Additionally, the combination of positive pressure and negative pressure allows the patient to remove the positive pressure interface (e.g., mask) to eat or communicate without losing the ventilatory support supplied by the negative pressure system. Likewise, the negative pressure interface (e.g., chest cuirass) can be opened/removed (for example, to allow access to a health care provider) without the patient loosing the ventilatory support supplied by the positive pressure system.

A ventilation system 1 according to one embodiment of the present invention is shown in FIG. 1. Ventilation system 1 includes a housing 19 containing a positive gas flow generator 2, a negative gas flow generator 12, and a controller 10. Positive gas flow generator 2 includes an inlet conduit 6 and a discharge conduit 3, each of which extends through housing 19. As used herein, the term “conduit” corresponds to any structure suitable for communicating a flow of gas; a typical conduit is a flexible tube. Inlet gas (represented by arrow 7) is supplied to positive gas flow generator 2 by inlet conduit 6. Positive gas flow generator 2 discharges a positive pressure flow of gas (represented by arrow 5) through discharge conduit 3. The positive pressure flow of gas 5 is delivered to the airway of a patient (not shown) via a first conduit 4 and a patient interface 8 which are coupled with discharge conduit 3. In the current embodiment, positive pressure generator 2 supplies positive pressure flow of gas 5 at a range between approximately 4 cm H2O and approximately 30 cm H2O, although it is contemplated that this pressure range may be varied while remaining within the scope of the present invention.

A negative pressure flow of gas 15 is produced by negative gas flow generator 12. Negative gas flow generator 12 includes an inlet conduit 13 and a discharge conduit 16, each of which extends through housing 19. In the current embodiment, a patient (not shown) is fitted with a thoracic interface 18. Thoracic interface 18 is operatively coupled to inlet conduit 13 via a second conduit 14. Negative pressure generator 12 removes air from thoracic interface 18. Specifically, in the current embodiment, negative pressure generator 12 creates negative pressure flow of gas (represented by arrow 15) at a pressure range between approximately −5 cm H2O and approximately −100 cm H2O. Negative gas flow generator 12 discharges an outlet gas (represented by arrow 17) to atmosphere via a discharge conduit 16. It is contemplated that the pressure range of the negative pressure flow of gas may be varied while remaining within the scope of the present invention.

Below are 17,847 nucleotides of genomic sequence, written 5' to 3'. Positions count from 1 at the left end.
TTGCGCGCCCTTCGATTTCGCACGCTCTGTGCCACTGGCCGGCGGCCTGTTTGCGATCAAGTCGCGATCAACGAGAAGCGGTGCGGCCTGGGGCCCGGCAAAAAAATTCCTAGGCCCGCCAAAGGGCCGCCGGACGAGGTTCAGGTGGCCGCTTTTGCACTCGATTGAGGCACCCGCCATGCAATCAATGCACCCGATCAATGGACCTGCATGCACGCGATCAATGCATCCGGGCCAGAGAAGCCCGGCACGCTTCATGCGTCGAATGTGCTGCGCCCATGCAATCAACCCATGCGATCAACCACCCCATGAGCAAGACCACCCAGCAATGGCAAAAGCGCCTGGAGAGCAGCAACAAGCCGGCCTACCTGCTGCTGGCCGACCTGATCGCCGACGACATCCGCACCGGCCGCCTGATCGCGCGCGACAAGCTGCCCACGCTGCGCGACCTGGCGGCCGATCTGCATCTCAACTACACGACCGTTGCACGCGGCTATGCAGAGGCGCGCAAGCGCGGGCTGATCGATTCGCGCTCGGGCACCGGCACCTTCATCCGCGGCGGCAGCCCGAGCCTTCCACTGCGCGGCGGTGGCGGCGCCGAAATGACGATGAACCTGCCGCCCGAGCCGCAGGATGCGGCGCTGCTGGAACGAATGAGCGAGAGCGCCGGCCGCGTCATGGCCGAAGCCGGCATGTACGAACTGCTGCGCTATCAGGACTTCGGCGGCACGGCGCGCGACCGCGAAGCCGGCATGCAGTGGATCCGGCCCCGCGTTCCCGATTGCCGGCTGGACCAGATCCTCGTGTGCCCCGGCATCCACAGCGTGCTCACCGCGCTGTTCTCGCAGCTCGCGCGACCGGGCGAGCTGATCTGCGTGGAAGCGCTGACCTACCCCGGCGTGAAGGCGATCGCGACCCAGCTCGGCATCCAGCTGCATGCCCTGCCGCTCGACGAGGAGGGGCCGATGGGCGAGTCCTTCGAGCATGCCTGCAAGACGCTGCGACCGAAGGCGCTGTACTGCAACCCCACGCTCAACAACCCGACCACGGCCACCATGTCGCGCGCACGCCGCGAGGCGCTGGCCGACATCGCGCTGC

Positive gas flow generator 2, first conduit 4, and patient interface 8 may be referred to as the “positive pressure component”. Likewise, negative gas flow generator 12, second conduit 14, and thoracic interface 18 may be referred to as the “negative pressure component”.

Controller 10 is operatively connected to both positive pressure generator 2 and negative pressure generator 12. Controller 10 may receive feedback from, and be responsive to, a number of sensors (not shown) such as, without limitation, flow transducers, temperature transducers, pressure transducers, vibrations transducers, and sound transducers. Controller 10 is adapted to synchronize the delivery of positive pressure flow of gas 5 to patient interface 8 and negative pressure flow of gas 15 to thoracic interface 18. Ventilation system 1, for example, is adapted to provide a specific inspiratory positive airway pressure (IPAP) to the patient in the current embodiment. Specifically, controller 10 is adapted such that ventilation system 1 delivers a first portion of the IPAP though the application of positive pressure flow of gas 5 and a second portion of the IPAP through the application of negative extrathoracic pressure (which is dependent upon the negative pressure flow of gas 15).